St Maarteen seeks an end to aviation fuel shortage
The Princess Juliana International Airport said it will move its fuel farm to an offsite location to boost storage capacity.
SIMPSON BAY, St. Maarten, Monday January 9, 2012 – A shortage of aviation fuel here is likely to end month-end. At the same time, authorities have announced long-term plans to prevent this situation from recurring.
Sol, the lone dispenser of fuel at the Princess Juliana International Airport, said special consideration has been given to “feeder locations” like St. Maarten, to ensure the supply does not run out.
The company said it is also considering switching from Jet A1 to Jet A specification fuel to reduce reliance on its main supplier Petrotrin of Trinidad and Tobago that has been affected by industrial action.
The PJIA said it will move its fuel farm to an offsite location to boost storage capacity and free up ramp space during the second quarter of this year.
The airport authority explained, in a media release, it will also put in place a Service Level Agreement that includes performance standards for all of its suppliers, including those that provide aviation fuel.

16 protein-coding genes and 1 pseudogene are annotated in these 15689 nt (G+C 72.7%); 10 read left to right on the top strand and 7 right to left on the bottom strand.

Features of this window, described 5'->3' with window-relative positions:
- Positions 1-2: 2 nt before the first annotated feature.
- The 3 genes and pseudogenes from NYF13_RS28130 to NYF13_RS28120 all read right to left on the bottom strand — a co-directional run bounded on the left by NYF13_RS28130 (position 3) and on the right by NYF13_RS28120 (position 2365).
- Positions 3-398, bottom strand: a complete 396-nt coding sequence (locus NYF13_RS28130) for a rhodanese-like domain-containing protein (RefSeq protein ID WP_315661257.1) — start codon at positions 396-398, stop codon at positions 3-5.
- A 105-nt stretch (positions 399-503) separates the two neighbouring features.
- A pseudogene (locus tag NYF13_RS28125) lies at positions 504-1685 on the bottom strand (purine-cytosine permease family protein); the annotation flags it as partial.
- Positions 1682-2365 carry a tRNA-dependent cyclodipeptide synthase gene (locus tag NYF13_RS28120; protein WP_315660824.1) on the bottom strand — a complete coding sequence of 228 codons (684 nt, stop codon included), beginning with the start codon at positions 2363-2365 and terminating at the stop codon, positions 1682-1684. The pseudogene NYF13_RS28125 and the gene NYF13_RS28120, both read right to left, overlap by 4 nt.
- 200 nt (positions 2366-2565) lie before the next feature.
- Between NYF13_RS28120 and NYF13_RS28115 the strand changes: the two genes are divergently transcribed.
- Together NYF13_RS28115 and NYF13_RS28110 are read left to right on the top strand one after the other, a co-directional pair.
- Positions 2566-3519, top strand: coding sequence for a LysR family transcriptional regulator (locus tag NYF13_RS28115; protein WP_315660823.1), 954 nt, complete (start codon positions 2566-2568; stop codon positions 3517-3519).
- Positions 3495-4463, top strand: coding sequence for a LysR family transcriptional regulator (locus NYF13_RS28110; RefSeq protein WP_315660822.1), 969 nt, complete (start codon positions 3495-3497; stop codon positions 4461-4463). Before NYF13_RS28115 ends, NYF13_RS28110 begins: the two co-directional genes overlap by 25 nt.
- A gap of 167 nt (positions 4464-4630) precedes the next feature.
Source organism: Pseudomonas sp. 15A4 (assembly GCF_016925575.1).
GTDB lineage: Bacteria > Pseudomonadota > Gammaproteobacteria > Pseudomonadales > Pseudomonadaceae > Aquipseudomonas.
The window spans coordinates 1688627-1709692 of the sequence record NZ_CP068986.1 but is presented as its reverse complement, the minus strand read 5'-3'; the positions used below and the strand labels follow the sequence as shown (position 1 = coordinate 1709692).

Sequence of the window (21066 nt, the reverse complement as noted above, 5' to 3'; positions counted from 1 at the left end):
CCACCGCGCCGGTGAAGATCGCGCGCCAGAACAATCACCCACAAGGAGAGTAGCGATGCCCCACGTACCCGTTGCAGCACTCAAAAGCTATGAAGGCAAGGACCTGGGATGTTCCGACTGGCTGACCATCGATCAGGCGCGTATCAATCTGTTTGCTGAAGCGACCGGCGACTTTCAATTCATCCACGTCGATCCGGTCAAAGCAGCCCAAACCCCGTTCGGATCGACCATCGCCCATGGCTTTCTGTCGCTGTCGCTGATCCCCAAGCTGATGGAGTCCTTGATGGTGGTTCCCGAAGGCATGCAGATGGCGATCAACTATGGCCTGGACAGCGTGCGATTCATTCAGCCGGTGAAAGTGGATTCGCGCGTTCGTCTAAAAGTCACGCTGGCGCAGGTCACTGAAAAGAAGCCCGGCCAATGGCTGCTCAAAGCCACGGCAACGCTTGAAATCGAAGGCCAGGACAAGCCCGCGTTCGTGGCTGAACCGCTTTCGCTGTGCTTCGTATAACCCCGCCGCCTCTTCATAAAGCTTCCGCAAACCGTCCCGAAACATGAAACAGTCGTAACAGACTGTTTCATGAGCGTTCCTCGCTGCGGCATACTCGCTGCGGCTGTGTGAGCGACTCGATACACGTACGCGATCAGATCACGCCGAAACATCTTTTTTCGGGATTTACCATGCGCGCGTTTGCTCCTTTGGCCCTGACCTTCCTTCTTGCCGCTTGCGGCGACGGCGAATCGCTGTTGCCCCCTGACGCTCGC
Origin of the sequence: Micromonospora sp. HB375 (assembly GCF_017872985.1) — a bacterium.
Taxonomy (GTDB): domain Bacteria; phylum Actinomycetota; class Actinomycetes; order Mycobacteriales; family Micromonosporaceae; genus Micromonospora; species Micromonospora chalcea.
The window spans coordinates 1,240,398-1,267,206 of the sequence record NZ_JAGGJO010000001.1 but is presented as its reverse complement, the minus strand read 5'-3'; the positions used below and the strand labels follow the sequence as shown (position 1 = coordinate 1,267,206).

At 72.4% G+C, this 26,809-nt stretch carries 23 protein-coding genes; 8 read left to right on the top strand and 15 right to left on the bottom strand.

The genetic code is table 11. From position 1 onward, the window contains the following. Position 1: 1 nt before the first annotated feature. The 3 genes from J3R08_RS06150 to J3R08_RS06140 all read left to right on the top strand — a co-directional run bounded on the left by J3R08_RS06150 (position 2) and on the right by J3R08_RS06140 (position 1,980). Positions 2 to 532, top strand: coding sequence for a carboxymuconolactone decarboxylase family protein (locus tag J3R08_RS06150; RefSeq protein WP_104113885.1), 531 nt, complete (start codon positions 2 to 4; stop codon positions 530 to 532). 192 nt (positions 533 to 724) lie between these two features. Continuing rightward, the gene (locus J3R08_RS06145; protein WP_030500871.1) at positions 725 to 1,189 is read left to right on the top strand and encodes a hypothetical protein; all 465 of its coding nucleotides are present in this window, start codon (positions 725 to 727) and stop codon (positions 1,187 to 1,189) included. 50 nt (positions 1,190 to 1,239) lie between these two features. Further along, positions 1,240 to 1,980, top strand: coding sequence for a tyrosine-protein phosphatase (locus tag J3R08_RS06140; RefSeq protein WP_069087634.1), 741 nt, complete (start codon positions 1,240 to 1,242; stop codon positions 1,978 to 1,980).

“Similarly, Sol has filed the required documents with the respective government authorities to enable it to commence construction of an additional storage tank that would double its storage capacity to a combined 25,000 barrels,’ the airport stated.
“Storage is indeed a major factor in the current fuel shortage. Once approval is received, the construction of the new tank is expected to take some six months. This means, before this year ends, the situation at PJIA with regards to aviation fuel would have improved dramatically.”
Airport representatives met last Thursday with officials of SOL and Chevron – its other fuel supplier, and additional stakeholders to discuss the situation that led to fuel rationing.
Sol has already relaxed the restrictions on Commercial Aviation, but said the rationing for General Aviation may continue a little longer.
PJIA Managing Director, Regina LaBega said, “The situation is really unfortunate, but it has our undivided attention.”
“We are working with our stakeholders, to share strategies that would enable us to spot potential problems in time so that we can respond in an effective, dynamic and informed manner,” LaBega added.